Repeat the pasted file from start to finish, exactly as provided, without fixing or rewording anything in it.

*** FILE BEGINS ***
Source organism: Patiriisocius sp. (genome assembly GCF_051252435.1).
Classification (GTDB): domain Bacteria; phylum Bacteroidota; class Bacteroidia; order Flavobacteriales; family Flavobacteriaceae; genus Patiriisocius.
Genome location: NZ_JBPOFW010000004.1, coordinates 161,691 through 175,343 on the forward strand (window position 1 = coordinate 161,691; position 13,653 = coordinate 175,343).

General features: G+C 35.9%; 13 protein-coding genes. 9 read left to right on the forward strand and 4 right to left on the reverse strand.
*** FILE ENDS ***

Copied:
Source organism: Patiriisocius sp. (genome assembly GCF_051252435.1).
Classification (GTDB): domain Bacteria; phylum Bacteroidota; class Bacteroidia; order Flavobacteriales; family Flavobacteriaceae; genus Patiriisocius.
Genome location: NZ_JBPOFW010000004.1, coordinates 161,691 through 175,343 on the forward strand (window position 1 = coordinate 161,691; position 13,653 = coordinate 175,343).

General features: G+C 35.9%; 13 protein-coding genes. 9 read left to right on the forward strand and 4 right to left on the reverse strand.